By STEVE GUTTERMAN, Associated Press
MOSCOW – Russia accused theand on Monday of conniving with nations that disrespect the memory of Soviet soldiers and seek to rewrite history, the latest angry words in a dispute deepened by Estonia’s relocation of a World War II monument.
Estonian authorities last month removed a monument to Soviet soldiers who died in the war from a central square in the Baltic nation’s capital, prompting riots by members of the Russian-speaking minority and heated criticism from Russian officials and politicians.
Russians regard the monument as a tribute to the millions of Soviet soldiers who died fighting the Nazis — and, in Russia’s view, liberating nations such as Estonia. Many Estonians regard it as a symbol of Soviet repression and a half-century of occupation.
The heightened tension comes as Russia prepares to celebrate Wednesday’s anniversary of the Allied victory over Nazi Germany. The costly triumph is one of the proudest moments in Russian history, and Russian officials have repeatedly stressed that their view of the past is indisputable.
“Attempts to make a mockery of history are becoming an element and an instrument of the foreign policy of certain countries,” Foreign Minister Sergey Lavrov said in televised comments at a ceremony honoring Russian diplomats who died during the war.
“Unfortunately certain organizations such as NATO and the EU connive with these attempts.”
“The memory of the victors does not fade, this memory is sacred to us, and attempts to relate to this memory blasphemously, to commit outrages against it, to rewrite history, cannot fail to anger us,” Lavrov said, according to a Foreign Ministry transcript.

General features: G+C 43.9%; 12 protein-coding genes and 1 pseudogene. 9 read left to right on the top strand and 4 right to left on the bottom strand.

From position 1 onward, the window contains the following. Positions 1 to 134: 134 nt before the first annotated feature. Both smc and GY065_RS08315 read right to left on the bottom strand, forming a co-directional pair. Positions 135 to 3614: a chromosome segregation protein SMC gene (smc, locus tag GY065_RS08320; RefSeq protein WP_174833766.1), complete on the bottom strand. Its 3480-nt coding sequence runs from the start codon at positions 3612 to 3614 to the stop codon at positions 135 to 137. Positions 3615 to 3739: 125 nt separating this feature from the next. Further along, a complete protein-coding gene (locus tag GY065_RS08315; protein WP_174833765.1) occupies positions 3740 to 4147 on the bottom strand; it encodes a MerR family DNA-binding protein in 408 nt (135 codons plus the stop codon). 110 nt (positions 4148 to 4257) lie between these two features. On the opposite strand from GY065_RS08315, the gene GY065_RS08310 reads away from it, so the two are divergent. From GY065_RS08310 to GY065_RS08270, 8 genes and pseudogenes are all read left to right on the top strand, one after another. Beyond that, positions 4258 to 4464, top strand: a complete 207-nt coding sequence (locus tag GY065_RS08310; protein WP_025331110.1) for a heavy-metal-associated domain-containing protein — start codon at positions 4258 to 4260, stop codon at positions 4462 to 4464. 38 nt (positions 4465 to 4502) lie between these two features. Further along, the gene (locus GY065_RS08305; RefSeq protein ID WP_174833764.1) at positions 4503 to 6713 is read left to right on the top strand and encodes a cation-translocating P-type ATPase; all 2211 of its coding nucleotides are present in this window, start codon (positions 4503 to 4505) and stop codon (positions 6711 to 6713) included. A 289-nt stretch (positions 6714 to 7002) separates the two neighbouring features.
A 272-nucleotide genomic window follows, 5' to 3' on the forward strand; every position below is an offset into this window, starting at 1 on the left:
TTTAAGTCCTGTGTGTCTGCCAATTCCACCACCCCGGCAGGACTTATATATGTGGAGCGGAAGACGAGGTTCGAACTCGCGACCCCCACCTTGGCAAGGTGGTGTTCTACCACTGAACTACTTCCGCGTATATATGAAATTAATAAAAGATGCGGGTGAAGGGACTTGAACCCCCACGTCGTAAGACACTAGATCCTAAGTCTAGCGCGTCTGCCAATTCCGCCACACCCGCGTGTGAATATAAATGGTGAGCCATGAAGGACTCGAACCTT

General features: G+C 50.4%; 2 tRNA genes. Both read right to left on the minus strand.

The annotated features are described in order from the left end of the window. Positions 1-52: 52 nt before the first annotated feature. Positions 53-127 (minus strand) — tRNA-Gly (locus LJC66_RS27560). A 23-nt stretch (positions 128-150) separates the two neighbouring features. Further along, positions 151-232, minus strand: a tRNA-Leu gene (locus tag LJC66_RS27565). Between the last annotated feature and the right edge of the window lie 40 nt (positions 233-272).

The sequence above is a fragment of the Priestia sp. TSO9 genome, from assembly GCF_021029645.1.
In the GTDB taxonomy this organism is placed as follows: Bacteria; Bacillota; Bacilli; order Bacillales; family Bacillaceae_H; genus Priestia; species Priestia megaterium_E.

NATO and the EU sharply criticized the sometimes raucous protests by pro-Kremlin youth groups whose members picketed the Estonian Embassy in Moscow for a week, disrupting its operations. Along with the United States, they urged Russia to ensure security for the embassy and diplomats.
The dispute has tested relations between Russia and the West, already strained by disagreement on an array of issues ranging from human rights and democracy to arms control. The West is wary of President‘s increasingly assertive Kremlin, while Putin has accused Western forces of seeking to weaken Russia.
Putin stressed Russia’s losses in the war but said that on Victory Day, Russia honors the memory of victims of fascism worldwide.
“Unfortunately, not everybody in the world understands that Russia lost more people in this war than the whole rest of the world,” the RIA-Novosti news agency quoted him as saying. “That’s the way it is, but we pay tribute to the memory of all victims of Nazism. This includes antifascists in Germany itself. It includes our allies in the second world war.”
The newspaper Kommersant, meanwhile, reported Monday that Putin is to sign a decree this month creating a system of seven representative offices abroad — mostly in central Europe, including in Poland, Hungary and the Baltics — that would be responsible for the inventory and preservation of war graves.
Poland, meanwhile, said it was preparing a law that would give local authorities a free hand to remove monuments that show “praise for the Communist dictatorship,” but allow for preservation of those that honor Soviet soldiers.
Polish Culture Minister Kazimierz Michal Ujazdowski said the legislation was not inspired by the dispute in Estonia and was conceived months before it began.
“The point of the law is to give the right to local governors to remove those objects that in a drastic manner commemorate the Communist dictatorship,” Ujazdowski said on TVN24 television.
He said the law would not target monuments honoring the bravery of Red Army soldiers. “Under no circumstance can we be accused of a lack of respect for the ordinary soldiers,” he said.
Poland broke away from Soviet domination in 1989. During the four decades of Communist rule after Soviet troops overran Poland at the end of World War II, thousands of monuments were put up and streets were named to honor Red Army soldiers who liberated Poland from the Nazis — but many were built to honor communist authorities.
Associated Press Writer Monika Scislowska contributed to this story from Warsaw, Poland.